Comparisons with other brands are wholly subjective - you'll just have to make up your own mind which brand you prefer. The Toyota hybrid technology is really very good indeed but I haven't actually tried many, let alone all, of the alternatives so all I can really say is that I am happy with my choice. 🙂

Oh, and I'm currently on my third RAV4 so I'm probably a little biased ...

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Hi Ernie, I’m looking to buy a space saver wheel for my RAV4 PHEV, could you give me some advice? Is the current RAV4 hybrid space saver suitable as my car has 19” wheels?

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Thank you all very much , advice highly appreciated

Thanks ernieb   , the EV range you are getting is very encouraging.

Style of driving will certainly be modest, no blasting away when traffic light change, staying within speed limits, and so long as traffic allows, slowing down when approaching red lights in case they go green ( avoids complete stop ).  And will be garaged overnight, have 3-pin power socket , but will likely get wall box if not too expenive.

Am not very concerned over the infotainment system so long as can use Apple Play , so hopefully that will be good like your Android.

Definately would want a spare wheel, would never go aywhere without one.  What is a "donut" ?

and Gray86  , Actually never had VW before either , re. "quality of the engineering when compared to VW..."  do you feel Toyota quality better then VW ?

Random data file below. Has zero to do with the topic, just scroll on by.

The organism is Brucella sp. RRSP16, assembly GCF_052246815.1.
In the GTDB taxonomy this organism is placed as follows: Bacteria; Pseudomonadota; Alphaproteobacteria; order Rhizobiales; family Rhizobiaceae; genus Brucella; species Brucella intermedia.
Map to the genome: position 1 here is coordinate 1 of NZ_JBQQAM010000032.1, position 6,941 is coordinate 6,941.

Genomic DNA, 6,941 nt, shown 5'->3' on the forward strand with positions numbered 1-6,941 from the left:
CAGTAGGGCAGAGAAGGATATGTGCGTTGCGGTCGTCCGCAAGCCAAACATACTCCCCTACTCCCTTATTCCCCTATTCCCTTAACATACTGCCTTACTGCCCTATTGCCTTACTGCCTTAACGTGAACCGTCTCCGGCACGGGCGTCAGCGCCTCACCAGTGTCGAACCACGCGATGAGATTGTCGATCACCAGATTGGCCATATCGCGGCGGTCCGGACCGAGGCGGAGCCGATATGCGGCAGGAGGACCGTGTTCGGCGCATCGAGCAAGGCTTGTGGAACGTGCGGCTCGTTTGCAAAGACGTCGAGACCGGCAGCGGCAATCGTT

philip42h  Yes, came to precisely the same conclusion.  Buying motivation is really being able to drive on pure EV for the vast majority of journeys, which will be less than 40 miles but still have ability to drive 400 mile journeys , am prepared to pay a premium for that.

Reason for looking at Toyota RAV4 was a chance meeting at the car wash with a RAV4 owner.  He like you was on his third or fourth RAV4 and praised them highly.  Had never considered Toyota brand, so did some research and felt a bit silly not knowing they are just about the biggest car manufacturer in the world , witha  superb record for reliability !

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8 minutes ago, Smelter1 said:

Hi Ernie, I’m looking to buy a space saver wheel for my RAV4 PHEV, could you give me some advice? Is the current RAV4 hybrid space saver suitable as my car has 19” wheels?

Not really an appropriate question for this thread but has been asked and answered here:

 

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10 minutes ago, lightboxcar said:

Buying motivation is really being able to drive on pure EV for the vast majority of journeys, which will be less than 40 miles but still have ability to drive 400 mile journeys , am prepared to pay a premium for that.

Sounds like you've already made up your mind ... 🙂 

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@lightboxcar, a donut spare is the skinny tyre rather than the full size tyre, so limited to 50mph. It fits well inside the boot and was bought as Toyota Uk do not sell that size spare. It’s standard equipment in the US. Toyota are not alone in this perverse behaviour.